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Fruits and vegetables at Western Farmers Market, Aug. 8, 2022.

Food can tell a story and bring people together unlike anything else. When the Western Farmers Market was given the go-ahead to reopen this season, Anne Zok jumped at the opportunity to reforge the campus community’s relationship to local produce.

Zok is the nutrition manager with hospitality services at Western University. She was tasked in June with organizing the return of the Western Farmers Market back after a two-year hiatus because of the coronavirus pandemic.

The market made its official return on June 28. Zok arrived on campus that morning filled with nerves, hoping the weeks of recruiting vendors from local markets would pay off.

“I thought ‘oh my goodness, it’s going to be a tent or two and no one’s going to notice us.’ But that wasn’t the case,” says Zok.

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Vegetables and other items laid out at Western Farmers Market, Aug. 8, 2022.

Four produce vendors lined the market walkway, each with multiple tables overflowing with fresh fruits, vegetables, baked goods and meats.

Among them was organic vegetable farm Our Fields, operated by the husband and wife duo Romina Bortoluzzi and Western alumnus Roger Thiessen. Thiessen graduated in 2008 with a teacher’s degree in science and the couple started the three-acre market garden in Aylmer, Ont. nearly a decade later.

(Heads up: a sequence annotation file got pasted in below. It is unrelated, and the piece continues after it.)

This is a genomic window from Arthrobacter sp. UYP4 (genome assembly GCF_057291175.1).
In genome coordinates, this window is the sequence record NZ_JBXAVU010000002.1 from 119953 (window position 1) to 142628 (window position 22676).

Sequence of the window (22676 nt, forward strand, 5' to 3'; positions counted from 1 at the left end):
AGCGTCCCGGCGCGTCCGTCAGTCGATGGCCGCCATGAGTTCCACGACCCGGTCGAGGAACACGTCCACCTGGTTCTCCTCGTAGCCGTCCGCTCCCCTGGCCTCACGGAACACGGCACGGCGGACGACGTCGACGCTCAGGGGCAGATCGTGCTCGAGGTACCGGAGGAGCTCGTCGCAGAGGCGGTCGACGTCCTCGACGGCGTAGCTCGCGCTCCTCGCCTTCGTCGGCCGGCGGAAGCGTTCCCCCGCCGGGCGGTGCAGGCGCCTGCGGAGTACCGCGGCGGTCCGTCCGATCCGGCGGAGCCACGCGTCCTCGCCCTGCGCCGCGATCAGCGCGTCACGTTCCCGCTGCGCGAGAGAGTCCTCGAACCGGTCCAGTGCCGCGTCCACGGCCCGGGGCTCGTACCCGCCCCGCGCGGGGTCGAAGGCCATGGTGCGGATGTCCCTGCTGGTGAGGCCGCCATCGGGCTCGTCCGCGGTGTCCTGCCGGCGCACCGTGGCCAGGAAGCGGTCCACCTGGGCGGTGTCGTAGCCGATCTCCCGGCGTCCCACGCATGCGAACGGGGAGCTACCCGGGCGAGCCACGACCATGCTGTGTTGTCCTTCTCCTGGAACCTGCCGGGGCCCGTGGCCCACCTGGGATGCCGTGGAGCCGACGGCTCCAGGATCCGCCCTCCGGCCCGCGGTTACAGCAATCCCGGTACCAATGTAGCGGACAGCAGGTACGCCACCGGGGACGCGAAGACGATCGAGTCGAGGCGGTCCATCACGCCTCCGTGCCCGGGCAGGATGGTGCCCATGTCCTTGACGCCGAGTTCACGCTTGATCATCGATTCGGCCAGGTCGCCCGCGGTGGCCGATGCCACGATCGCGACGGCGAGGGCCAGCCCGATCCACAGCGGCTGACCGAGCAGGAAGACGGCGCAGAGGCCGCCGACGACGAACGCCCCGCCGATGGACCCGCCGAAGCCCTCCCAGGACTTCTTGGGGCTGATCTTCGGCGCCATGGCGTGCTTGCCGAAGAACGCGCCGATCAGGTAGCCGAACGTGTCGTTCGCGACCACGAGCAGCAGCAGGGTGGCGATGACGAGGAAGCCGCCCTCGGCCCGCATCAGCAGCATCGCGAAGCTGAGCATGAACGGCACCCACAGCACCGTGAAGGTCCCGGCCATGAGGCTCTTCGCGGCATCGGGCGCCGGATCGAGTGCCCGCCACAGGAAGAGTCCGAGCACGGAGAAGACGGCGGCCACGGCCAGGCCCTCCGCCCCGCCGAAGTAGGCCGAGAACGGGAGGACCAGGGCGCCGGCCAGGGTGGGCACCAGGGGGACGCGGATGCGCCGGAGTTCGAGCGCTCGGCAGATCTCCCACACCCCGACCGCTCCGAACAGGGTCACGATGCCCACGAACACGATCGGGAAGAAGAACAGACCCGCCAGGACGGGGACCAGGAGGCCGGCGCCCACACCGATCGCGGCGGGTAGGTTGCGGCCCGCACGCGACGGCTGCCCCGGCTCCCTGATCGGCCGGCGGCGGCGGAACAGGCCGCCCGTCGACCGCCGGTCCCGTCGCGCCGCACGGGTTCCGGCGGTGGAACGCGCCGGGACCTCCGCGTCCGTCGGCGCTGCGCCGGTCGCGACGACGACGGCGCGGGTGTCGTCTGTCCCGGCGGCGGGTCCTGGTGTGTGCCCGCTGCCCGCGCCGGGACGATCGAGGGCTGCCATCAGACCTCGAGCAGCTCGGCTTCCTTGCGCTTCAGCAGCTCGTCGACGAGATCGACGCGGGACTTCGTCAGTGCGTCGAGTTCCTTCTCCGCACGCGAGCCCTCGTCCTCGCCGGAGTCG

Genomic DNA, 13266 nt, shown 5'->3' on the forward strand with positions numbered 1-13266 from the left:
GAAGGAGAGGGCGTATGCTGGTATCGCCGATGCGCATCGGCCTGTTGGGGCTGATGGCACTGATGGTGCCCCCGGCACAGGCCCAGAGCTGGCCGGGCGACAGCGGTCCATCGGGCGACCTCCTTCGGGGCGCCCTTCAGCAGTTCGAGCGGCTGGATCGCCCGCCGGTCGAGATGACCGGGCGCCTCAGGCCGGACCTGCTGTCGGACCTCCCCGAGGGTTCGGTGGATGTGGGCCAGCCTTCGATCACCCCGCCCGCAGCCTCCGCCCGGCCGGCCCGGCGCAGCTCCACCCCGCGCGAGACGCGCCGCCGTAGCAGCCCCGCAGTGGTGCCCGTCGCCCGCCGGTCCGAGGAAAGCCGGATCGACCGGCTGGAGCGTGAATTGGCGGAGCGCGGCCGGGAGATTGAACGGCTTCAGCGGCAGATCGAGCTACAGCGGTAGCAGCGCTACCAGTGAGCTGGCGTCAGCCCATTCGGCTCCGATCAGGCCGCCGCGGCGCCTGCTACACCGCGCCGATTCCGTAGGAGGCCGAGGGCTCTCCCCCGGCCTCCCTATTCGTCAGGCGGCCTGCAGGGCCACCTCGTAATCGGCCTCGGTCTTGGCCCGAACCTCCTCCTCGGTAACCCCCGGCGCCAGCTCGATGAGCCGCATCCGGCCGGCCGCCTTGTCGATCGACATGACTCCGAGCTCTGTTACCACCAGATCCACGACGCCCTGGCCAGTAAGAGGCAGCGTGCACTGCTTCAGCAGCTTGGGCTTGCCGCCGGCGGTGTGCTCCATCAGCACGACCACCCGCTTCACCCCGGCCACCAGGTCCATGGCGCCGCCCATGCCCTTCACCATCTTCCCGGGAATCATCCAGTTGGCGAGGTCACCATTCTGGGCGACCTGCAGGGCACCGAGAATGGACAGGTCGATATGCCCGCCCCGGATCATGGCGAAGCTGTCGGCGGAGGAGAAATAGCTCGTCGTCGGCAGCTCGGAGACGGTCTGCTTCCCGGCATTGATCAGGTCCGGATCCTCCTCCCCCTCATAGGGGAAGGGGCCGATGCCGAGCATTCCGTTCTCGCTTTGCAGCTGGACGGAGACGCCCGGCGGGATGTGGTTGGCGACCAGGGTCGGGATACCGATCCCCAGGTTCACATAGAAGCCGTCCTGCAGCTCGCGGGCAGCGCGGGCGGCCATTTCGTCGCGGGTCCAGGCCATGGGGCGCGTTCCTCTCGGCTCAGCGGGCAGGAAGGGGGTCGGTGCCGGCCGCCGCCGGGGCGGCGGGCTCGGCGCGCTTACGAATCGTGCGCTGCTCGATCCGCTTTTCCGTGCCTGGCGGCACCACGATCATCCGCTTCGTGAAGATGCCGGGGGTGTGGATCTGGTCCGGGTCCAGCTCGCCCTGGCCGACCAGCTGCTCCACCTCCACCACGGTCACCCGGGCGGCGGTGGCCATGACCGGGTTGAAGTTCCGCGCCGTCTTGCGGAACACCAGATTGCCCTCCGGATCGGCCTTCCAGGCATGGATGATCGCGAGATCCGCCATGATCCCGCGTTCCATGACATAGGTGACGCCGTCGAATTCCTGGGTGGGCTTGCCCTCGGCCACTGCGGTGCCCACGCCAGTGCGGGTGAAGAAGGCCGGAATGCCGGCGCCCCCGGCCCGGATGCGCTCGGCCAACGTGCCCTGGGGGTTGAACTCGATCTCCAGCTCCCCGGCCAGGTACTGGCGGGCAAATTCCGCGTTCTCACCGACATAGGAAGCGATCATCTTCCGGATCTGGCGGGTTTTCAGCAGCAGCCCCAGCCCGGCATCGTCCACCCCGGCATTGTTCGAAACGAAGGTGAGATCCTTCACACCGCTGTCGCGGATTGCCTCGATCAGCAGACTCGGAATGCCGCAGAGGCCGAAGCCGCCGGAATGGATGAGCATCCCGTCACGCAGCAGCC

“When I was a student, going to the grocery store was a huge hassle,” says Bortoluzzi. “If I could have stepped outside of my classes and picked up a bag of washed salad or a pint of cherry tomatoes to snack on the way to my next class, that might have helped me avoid all the French fry options at the cafe.”

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Vendors at the Western Farmers Market, Aug. 8, 2022.

The vendors have been recruiting others through word of mouth and social media as the season goes on. Zok says more people have been attending including many of the university’s professors and graduate students.

Harvest King is another vendor at the Western Farmers Market, offering fruit and vegetables sourced directly from farmers. Tulio Hernandez, a second-year music student at Western and the son of Harvest King owner Fernando Hernandez, says he understands the importance of having healthy food options on campus.

“We study hard and our brains need [healthy] nutrition to fuel us,” says Hernandez.

Having a positive impact on the community is also at the forefront of Skilled Accents’ business, one of the non-food vendors at the Western Farmers Market.

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Skilled Accents at the Western Farmers Market, Aug. 8, 2022.

Skilled Accents is a social enterprise that recruits and trains refugees and immigrant women to upcycle textiles. The organization creates decor items including pillowcases, table runners and tote bags out of fabric donated by London furniture stores.

Business development director at Skilled Accents, Cecile Klerks, jumped on the opportunity to sell at the university after sales were hit hard by the pandemic. Selling at farmers markets and trade shows have encouraged the organization’s growth.

The Western Farmers Market runs every Tuesday from 11 a.m. to 2 p.m. on the boardwalk outside McIntosh Gallery. The market will be open weekly until the end of September.



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